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Feeding your baby: Dos and Don’ts

by Maxine
Posted January 2 2012 01:08pm
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Remember that feeding time with your newborn should be a time for you and your baby to be close, both physically and emotionally. Holding your baby close, making eye contact and talking or singing to her when you are cradling her all help to increase her feelings of security and attachment.

Below are several do's and don'ts that will help make feeding time a close time between you and your baby.

  • DON'T feed in a place where it is noisy and chaotic. Use quiet rooms for feedings, and turn off or down phones, televisions and radios. If there are other children around, try to redirect them to a quiet activity during your baby's feedings.
  • DO get comfortable. Find a comfortable position to feed your baby. Before starting a feeding, make sure you are comfortable and have adequate support for your back and under your baby. Feeding time should be a time for you to relax and feel close to your baby.
  • DO go skin-to-skin whenever possible. There is a special feeling babies get when they make skin-to-skin contact. When feeding in private, this can increase your baby's feeling of warmth.
  • DO switch arms. This gives your baby a chance to see things from a different perspective, and also gives your arms a break. This should usually be done mid-feeding.
  • DO take your time. Don't rush. Follow your baby's cues. At some feedings your baby may be faster and at other times slower. Breastfed babies may do non-nutritive sucking to satisfy their need to suck. You can also let your baby suck on a clean finger. This comforts them and satisfies their craving to suck. The closeness of feeding times can be extended by singing and socializing with your baby.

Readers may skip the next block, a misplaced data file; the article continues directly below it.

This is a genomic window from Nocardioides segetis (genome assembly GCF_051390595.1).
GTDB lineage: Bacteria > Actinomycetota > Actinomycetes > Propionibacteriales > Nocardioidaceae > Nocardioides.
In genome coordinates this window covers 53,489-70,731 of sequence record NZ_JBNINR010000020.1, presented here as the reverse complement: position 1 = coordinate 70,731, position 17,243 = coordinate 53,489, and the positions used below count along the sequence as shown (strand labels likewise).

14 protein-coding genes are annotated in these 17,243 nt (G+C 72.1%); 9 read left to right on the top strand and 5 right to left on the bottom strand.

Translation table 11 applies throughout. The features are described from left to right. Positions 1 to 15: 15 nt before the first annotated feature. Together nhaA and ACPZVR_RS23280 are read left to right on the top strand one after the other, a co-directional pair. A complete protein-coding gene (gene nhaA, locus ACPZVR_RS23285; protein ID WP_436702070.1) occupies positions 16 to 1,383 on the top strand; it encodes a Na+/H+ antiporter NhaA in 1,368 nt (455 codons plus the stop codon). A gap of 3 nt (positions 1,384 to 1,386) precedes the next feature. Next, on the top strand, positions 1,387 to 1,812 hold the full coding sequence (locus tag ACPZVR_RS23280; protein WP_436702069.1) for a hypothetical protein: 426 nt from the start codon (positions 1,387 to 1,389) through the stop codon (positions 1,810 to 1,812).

• DON'T interrupt a feeding. Your baby will have to concentrate at the beginning, and will do better with fewer distractions or interruptions. This may mean restricting visitors or visiting times.
  • DO let your baby call it quits. A healthy baby knows when to stop feeding. If your baby drinks less during a feeding, try offering once more after his refusal, but don't push.

When your baby is unable to breastfeed, be sure to take note of the following information:

  • DON'T prop the bottle. All babies, but especially newborns, need the emotional fulfillment that comes from cuddling during a feeding. Holding your baby also leads to a more satisfied baby, since propping the bottle can result in poor positioning, which may mean that your baby does not get as much to eat. There is also a danger of choking if the bottle is propped.
  • DON'T put your baby to bed with a bottle. In addition to the risk of choking, and your baby missing out on the closeness of a feeding, there is a greater chance of your baby developing early childhood tooth decay.

If you have questions or concerns about feeding your baby, ask our national panel of experts.

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